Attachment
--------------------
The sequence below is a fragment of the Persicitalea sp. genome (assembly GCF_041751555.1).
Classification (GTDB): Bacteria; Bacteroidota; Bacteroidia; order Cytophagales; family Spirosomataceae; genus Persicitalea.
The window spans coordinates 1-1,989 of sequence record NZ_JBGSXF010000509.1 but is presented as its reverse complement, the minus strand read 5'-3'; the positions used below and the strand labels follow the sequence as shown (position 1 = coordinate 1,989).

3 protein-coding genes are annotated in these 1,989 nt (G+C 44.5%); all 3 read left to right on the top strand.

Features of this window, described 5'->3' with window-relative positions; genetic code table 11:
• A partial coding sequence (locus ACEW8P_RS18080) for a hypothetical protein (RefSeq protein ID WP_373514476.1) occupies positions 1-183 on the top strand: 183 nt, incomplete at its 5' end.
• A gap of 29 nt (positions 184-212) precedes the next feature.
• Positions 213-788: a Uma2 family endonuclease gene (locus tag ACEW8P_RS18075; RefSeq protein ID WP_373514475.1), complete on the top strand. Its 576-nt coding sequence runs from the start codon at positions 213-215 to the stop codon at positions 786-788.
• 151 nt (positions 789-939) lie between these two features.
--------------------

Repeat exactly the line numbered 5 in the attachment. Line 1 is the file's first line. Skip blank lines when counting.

Features of this window, described 5'->3' with window-relative positions; genetic code table 11: